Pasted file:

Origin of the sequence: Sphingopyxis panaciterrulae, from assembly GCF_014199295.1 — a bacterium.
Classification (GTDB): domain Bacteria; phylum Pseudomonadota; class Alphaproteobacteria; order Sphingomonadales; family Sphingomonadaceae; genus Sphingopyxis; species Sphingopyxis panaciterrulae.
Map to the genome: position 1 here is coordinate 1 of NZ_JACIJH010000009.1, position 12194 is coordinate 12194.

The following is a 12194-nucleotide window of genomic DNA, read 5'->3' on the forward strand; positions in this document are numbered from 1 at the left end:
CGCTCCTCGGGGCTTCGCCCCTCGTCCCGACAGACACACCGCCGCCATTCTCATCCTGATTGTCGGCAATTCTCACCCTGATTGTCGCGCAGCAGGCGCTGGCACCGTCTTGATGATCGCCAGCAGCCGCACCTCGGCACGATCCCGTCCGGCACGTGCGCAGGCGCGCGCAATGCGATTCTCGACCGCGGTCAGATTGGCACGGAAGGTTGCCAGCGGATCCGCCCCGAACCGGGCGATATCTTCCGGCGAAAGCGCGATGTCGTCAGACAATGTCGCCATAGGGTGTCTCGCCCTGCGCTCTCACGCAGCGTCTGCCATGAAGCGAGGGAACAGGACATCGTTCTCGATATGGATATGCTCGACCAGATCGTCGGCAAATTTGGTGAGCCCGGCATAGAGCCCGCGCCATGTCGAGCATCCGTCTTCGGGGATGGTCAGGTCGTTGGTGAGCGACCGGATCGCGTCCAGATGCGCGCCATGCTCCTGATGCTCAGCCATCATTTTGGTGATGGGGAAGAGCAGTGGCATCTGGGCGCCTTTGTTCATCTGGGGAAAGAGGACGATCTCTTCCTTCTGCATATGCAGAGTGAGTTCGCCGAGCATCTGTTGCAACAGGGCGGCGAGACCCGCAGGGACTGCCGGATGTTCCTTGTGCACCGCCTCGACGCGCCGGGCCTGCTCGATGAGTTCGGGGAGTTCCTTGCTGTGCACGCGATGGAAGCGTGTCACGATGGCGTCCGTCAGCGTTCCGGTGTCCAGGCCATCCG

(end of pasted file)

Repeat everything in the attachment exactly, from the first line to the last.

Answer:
Origin of the sequence: Sphingopyxis panaciterrulae, from assembly GCF_014199295.1 — a bacterium.
Classification (GTDB): domain Bacteria; phylum Pseudomonadota; class Alphaproteobacteria; order Sphingomonadales; family Sphingomonadaceae; genus Sphingopyxis; species Sphingopyxis panaciterrulae.
Map to the genome: position 1 here is coordinate 1 of NZ_JACIJH010000009.1, position 12194 is coordinate 12194.

The following is a 12194-nucleotide window of genomic DNA, read 5'->3' on the forward strand; positions in this document are numbered from 1 at the left end:
CGCTCCTCGGGGCTTCGCCCCTCGTCCCGACAGACACACCGCCGCCATTCTCATCCTGATTGTCGGCAATTCTCACCCTGATTGTCGCGCAGCAGGCGCTGGCACCGTCTTGATGATCGCCAGCAGCCGCACCTCGGCACGATCCCGTCCGGCACGTGCGCAGGCGCGCGCAATGCGATTCTCGACCGCGGTCAGATTGGCACGGAAGGTTGCCAGCGGATCCGCCCCGAACCGGGCGATATCTTCCGGCGAAAGCGCGATGTCGTCAGACAATGTCGCCATAGGGTGTCTCGCCCTGCGCTCTCACGCAGCGTCTGCCATGAAGCGAGGGAACAGGACATCGTTCTCGATATGGATATGCTCGACCAGATCGTCGGCAAATTTGGTGAGCCCGGCATAGAGCCCGCGCCATGTCGAGCATCCGTCTTCGGGGATGGTCAGGTCGTTGGTGAGCGACCGGATCGCGTCCAGATGCGCGCCATGCTCCTGATGCTCAGCCATCATTTTGGTGATGGGGAAGAGCAGTGGCATCTGGGCGCCTTTGTTCATCTGGGGAAAGAGGACGATCTCTTCCTTCTGCATATGCAGAGTGAGTTCGCCGAGCATCTGTTGCAACAGGGCGGCGAGACCCGCAGGGACTGCCGGATGTTCCTTGTGCACCGCCTCGACGCGCCGGGCCTGCTCGATGAGTTCGGGGAGTTCCTTGCTGTGCACGCGATGGAAGCGTGTCACGATGGCGTCCGTCAGCGTTCCGGTGTCCAGGCCATCCG